The new Polestar 2 will have technology that aims at keeping its lithium batteries from catching fire in the event of an accident. The protection of the battery pack during a collision is crucial, says Polestar. That is why all its cells are in an aluminum case fully housed within the floor structure of the unibody frame. In the event of a crash, the battery pack is automatically disconnected from the rest of the vehicle, ensuring no live connection and hopefully no trigger for fire.
Every brand has a reputation fostered through its history. Ferrari means style and speed, whilst Mercedes is usually associated with technology and comfort. But if we say Volvo, the first word that will pop into your mind will be ‘safety'. The Swedish-Chinese company has been a leader in this area for over 30 years and it seems that its subsidiary, electric vehicle automaker Polestar, is also bringing safety measures to a whole new level.
The Polestar 2 also includes something Volvo calls its ‘SPOC Block’ (Severe Partial Offset Crash), a deflective solid aluminum block housed on the bottom edge of the front firewall on either side of the car. This minimizes the intrusion of the wheel and other objects into the cabin or towards the battery pack during partially offset frontal collisions, which can cause damage to the subfloor, and therefore the battery.
Just imagine this device as a sort of extra armor that will protect the battery during most road accidents. Since it is an electric vehicle it has a much smaller, less weighty engine, which might even be in line with the wheels rather than in the traditional location. As Volvo explained, typically an internal combustion motor absorbs a significant amount of energy in a frontal crash, so the SPOC Block replicates that indirect benefit.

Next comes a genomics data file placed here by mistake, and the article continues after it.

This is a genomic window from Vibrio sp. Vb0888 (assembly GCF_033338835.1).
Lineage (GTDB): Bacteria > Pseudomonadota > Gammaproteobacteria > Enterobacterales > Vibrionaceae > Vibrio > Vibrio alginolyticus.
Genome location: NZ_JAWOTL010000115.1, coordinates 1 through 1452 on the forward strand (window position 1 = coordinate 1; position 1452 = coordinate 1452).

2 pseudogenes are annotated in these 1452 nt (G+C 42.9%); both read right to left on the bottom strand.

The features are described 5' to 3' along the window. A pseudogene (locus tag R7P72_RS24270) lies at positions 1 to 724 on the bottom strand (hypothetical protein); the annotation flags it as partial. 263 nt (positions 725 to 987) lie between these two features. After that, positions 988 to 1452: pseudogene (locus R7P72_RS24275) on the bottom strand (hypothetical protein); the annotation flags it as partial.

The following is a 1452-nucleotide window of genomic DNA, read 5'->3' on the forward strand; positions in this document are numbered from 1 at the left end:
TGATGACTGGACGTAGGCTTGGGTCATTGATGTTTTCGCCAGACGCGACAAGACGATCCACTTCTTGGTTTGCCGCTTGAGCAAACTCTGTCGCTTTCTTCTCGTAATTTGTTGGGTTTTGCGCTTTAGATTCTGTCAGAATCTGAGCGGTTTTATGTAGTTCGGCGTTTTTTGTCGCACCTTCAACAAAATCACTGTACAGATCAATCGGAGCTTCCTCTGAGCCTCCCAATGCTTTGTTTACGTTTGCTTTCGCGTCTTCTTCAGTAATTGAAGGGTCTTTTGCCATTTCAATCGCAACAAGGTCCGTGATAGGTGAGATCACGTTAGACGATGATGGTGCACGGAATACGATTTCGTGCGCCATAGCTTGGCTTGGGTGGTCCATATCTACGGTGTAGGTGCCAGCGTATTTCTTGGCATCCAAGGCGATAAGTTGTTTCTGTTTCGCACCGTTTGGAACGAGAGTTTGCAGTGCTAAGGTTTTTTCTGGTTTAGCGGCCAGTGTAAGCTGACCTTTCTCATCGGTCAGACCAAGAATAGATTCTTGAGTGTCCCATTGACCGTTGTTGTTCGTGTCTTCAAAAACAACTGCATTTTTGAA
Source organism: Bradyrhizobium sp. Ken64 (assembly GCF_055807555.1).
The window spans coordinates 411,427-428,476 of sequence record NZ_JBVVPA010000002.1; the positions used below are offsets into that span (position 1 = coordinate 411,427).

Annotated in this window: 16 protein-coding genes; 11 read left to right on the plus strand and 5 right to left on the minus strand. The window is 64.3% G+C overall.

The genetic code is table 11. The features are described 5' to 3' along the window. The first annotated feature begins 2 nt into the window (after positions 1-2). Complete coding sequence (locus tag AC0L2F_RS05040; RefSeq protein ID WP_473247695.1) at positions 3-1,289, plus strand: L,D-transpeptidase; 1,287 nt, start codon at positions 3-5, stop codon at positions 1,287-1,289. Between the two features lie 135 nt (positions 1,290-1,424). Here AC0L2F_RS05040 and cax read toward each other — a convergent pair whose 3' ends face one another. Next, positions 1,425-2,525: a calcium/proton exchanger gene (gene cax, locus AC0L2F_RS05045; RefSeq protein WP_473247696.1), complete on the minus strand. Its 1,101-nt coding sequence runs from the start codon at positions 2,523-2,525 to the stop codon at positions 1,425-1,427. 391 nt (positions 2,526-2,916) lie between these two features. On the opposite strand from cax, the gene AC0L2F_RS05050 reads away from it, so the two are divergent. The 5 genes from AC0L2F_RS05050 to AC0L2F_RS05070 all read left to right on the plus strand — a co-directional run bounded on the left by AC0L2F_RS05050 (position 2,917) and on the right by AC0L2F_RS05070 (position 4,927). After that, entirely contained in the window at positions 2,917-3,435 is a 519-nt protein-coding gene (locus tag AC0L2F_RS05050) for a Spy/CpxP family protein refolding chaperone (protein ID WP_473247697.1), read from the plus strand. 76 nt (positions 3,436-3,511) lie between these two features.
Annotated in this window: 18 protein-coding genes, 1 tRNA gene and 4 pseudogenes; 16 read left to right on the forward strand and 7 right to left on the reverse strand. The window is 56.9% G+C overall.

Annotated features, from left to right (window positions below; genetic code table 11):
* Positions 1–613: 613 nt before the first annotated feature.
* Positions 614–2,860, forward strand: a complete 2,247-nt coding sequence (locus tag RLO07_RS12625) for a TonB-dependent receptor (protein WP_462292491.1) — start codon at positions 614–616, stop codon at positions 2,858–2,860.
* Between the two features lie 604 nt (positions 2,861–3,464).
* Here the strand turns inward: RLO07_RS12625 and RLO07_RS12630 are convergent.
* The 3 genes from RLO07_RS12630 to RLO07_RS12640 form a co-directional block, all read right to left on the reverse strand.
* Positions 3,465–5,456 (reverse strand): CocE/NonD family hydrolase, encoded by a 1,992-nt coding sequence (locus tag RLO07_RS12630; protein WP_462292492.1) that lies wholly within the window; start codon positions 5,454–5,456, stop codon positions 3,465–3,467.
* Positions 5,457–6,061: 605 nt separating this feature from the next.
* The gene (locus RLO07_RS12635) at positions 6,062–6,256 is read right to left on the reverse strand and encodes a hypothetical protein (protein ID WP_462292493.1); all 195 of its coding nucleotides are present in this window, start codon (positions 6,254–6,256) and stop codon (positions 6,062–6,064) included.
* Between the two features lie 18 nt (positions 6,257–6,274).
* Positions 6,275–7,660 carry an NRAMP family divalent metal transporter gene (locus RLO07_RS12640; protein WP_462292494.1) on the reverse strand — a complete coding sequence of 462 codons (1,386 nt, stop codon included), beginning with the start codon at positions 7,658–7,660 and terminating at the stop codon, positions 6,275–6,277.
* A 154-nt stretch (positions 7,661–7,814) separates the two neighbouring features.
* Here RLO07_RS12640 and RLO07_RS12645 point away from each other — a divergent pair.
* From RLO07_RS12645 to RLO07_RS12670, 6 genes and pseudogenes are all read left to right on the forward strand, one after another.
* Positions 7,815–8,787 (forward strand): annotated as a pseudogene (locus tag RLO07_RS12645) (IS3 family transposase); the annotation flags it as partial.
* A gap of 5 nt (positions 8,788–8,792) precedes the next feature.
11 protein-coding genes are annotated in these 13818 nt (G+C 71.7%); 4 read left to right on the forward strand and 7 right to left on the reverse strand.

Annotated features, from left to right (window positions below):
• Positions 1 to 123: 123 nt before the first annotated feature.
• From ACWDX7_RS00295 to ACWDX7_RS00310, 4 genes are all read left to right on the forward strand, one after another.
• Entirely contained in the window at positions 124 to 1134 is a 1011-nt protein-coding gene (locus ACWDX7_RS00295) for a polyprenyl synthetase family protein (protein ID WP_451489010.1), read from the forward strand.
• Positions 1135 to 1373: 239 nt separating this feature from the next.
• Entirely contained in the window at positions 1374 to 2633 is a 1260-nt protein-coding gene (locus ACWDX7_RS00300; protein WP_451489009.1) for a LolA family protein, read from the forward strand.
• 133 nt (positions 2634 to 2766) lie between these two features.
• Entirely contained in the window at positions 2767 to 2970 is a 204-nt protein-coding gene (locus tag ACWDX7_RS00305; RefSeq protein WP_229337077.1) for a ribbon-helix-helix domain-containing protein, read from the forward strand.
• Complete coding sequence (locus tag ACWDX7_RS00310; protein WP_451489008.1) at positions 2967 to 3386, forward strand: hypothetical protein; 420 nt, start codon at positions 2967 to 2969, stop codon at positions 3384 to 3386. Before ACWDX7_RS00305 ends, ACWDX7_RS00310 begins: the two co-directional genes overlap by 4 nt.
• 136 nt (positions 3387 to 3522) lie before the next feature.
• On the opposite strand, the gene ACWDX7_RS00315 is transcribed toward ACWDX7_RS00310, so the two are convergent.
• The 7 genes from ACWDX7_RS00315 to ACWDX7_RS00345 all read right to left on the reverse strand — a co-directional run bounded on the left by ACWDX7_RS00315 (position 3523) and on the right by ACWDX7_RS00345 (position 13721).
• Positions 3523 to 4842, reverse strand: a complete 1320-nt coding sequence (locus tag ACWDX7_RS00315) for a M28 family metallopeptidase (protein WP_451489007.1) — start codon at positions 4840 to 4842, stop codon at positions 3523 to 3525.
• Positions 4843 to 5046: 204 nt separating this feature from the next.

Volvo also created a new Front Lower Load Path (FLLP), which is essential to protect the car and occupants during severely localized impacts, such as colliding head-on with a pole, for instance. Again, thanks to Volvo, the Polestar will install automatically inflate air cushions even in the inner edge of the front seat backs, increasing safety still further. Lastly, the Polestar 2 has a heated radar sensor in its front grille that powers its collision avoidance systems.
Volvo has also revealed that pricing for the Polestar 2 will start in the United States at $59,900. In Canada, the cost will begin at around $69,000, and in UK at £49,900. That’s for the initial version with 408 horsepower, 487 foot-pounds of torque, all-wheel-drive and a 78-kilowatt-hour battery.
At WhichEV, we are sure that with all these safety measures any passenger in this car will be able to comfortably take a nap. But hopefully not the driver.
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